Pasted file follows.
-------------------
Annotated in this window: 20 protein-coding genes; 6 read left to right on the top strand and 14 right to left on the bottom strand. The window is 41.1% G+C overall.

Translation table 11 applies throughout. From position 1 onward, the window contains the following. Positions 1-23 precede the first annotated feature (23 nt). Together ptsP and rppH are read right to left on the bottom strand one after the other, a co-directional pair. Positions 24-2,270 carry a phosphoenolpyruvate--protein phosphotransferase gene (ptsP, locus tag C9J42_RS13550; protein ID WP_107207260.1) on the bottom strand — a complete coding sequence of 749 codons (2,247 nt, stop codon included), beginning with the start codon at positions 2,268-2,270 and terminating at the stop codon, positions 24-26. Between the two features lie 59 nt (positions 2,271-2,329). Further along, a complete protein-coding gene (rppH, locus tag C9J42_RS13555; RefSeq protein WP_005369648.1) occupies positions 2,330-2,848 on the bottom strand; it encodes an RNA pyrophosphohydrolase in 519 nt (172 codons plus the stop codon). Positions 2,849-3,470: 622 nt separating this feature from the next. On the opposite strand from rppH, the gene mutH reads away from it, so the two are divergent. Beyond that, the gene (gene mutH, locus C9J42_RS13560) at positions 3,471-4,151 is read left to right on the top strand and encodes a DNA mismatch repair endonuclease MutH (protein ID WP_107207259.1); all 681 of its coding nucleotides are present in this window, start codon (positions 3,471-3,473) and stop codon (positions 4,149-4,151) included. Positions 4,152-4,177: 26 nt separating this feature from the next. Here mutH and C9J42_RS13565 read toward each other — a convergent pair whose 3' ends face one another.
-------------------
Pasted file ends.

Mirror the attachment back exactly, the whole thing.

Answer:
Annotated in this window: 20 protein-coding genes; 6 read left to right on the top strand and 14 right to left on the bottom strand. The window is 41.1% G+C overall.

Translation table 11 applies throughout. From position 1 onward, the window contains the following. Positions 1-23 precede the first annotated feature (23 nt). Together ptsP and rppH are read right to left on the bottom strand one after the other, a co-directional pair. Positions 24-2,270 carry a phosphoenolpyruvate--protein phosphotransferase gene (ptsP, locus tag C9J42_RS13550; protein ID WP_107207260.1) on the bottom strand — a complete coding sequence of 749 codons (2,247 nt, stop codon included), beginning with the start codon at positions 2,268-2,270 and terminating at the stop codon, positions 24-26. Between the two features lie 59 nt (positions 2,271-2,329). Further along, a complete protein-coding gene (rppH, locus tag C9J42_RS13555; RefSeq protein WP_005369648.1) occupies positions 2,330-2,848 on the bottom strand; it encodes an RNA pyrophosphohydrolase in 519 nt (172 codons plus the stop codon). Positions 2,849-3,470: 622 nt separating this feature from the next. On the opposite strand from rppH, the gene mutH reads away from it, so the two are divergent. Beyond that, the gene (gene mutH, locus C9J42_RS13560) at positions 3,471-4,151 is read left to right on the top strand and encodes a DNA mismatch repair endonuclease MutH (protein ID WP_107207259.1); all 681 of its coding nucleotides are present in this window, start codon (positions 3,471-3,473) and stop codon (positions 4,149-4,151) included. Positions 4,152-4,177: 26 nt separating this feature from the next. Here mutH and C9J42_RS13565 read toward each other — a convergent pair whose 3' ends face one another.